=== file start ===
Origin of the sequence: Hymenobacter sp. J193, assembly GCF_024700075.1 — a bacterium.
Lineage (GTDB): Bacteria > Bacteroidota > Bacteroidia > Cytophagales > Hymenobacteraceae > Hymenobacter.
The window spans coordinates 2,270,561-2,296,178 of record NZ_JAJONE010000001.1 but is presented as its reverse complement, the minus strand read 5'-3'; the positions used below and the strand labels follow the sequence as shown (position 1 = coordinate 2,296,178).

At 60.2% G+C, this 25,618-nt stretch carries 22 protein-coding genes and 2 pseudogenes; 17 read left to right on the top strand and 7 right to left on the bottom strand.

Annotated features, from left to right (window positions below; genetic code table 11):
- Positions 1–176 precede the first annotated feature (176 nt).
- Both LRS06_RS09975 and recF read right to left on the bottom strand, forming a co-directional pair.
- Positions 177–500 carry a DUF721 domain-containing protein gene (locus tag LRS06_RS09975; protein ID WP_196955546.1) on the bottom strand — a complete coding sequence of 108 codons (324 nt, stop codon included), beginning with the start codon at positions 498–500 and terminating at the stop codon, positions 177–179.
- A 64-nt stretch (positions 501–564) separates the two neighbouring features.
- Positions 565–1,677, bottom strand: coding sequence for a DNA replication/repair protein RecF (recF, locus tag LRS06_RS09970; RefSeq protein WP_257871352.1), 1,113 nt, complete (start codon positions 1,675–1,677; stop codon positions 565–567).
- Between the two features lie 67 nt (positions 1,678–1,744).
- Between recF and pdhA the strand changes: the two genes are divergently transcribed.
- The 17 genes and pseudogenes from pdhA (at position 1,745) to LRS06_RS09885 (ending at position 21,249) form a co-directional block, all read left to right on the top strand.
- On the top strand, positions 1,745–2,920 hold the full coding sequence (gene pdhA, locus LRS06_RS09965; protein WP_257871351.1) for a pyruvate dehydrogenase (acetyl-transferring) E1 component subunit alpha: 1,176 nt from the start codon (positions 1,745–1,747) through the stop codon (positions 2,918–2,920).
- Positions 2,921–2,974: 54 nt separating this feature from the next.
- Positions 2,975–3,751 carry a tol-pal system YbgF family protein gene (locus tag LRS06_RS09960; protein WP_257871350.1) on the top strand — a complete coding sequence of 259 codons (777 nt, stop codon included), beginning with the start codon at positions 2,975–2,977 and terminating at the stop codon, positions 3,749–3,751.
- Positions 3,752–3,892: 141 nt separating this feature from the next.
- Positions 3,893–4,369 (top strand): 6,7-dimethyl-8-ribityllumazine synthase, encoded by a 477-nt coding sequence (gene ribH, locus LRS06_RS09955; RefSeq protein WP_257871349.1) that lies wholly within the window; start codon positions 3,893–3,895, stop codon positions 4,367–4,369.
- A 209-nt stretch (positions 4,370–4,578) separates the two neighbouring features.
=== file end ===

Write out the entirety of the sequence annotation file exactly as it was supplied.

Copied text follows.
Origin of the sequence: Hymenobacter sp. J193, assembly GCF_024700075.1 — a bacterium.
Lineage (GTDB): Bacteria > Bacteroidota > Bacteroidia > Cytophagales > Hymenobacteraceae > Hymenobacter.
The window spans coordinates 2,270,561-2,296,178 of record NZ_JAJONE010000001.1 but is presented as its reverse complement, the minus strand read 5'-3'; the positions used below and the strand labels follow the sequence as shown (position 1 = coordinate 2,296,178).

At 60.2% G+C, this 25,618-nt stretch carries 22 protein-coding genes and 2 pseudogenes; 17 read left to right on the top strand and 7 right to left on the bottom strand.

Annotated features, from left to right (window positions below; genetic code table 11):
- Positions 1–176 precede the first annotated feature (176 nt).
- Both LRS06_RS09975 and recF read right to left on the bottom strand, forming a co-directional pair.
- Positions 177–500 carry a DUF721 domain-containing protein gene (locus tag LRS06_RS09975; protein ID WP_196955546.1) on the bottom strand — a complete coding sequence of 108 codons (324 nt, stop codon included), beginning with the start codon at positions 498–500 and terminating at the stop codon, positions 177–179.
- A 64-nt stretch (positions 501–564) separates the two neighbouring features.
- Positions 565–1,677, bottom strand: coding sequence for a DNA replication/repair protein RecF (recF, locus tag LRS06_RS09970; RefSeq protein WP_257871352.1), 1,113 nt, complete (start codon positions 1,675–1,677; stop codon positions 565–567).
- Between the two features lie 67 nt (positions 1,678–1,744).
- Between recF and pdhA the strand changes: the two genes are divergently transcribed.
- The 17 genes and pseudogenes from pdhA (at position 1,745) to LRS06_RS09885 (ending at position 21,249) form a co-directional block, all read left to right on the top strand.
- On the top strand, positions 1,745–2,920 hold the full coding sequence (gene pdhA, locus LRS06_RS09965; protein WP_257871351.1) for a pyruvate dehydrogenase (acetyl-transferring) E1 component subunit alpha: 1,176 nt from the start codon (positions 1,745–1,747) through the stop codon (positions 2,918–2,920).
- Positions 2,921–2,974: 54 nt separating this feature from the next.
- Positions 2,975–3,751 carry a tol-pal system YbgF family protein gene (locus tag LRS06_RS09960; protein WP_257871350.1) on the top strand — a complete coding sequence of 259 codons (777 nt, stop codon included), beginning with the start codon at positions 2,975–2,977 and terminating at the stop codon, positions 3,749–3,751.
- Positions 3,752–3,892: 141 nt separating this feature from the next.
- Positions 3,893–4,369 (top strand): 6,7-dimethyl-8-ribityllumazine synthase, encoded by a 477-nt coding sequence (gene ribH, locus LRS06_RS09955; RefSeq protein WP_257871349.1) that lies wholly within the window; start codon positions 3,893–3,895, stop codon positions 4,367–4,369.
- A 209-nt stretch (positions 4,370–4,578) separates the two neighbouring features.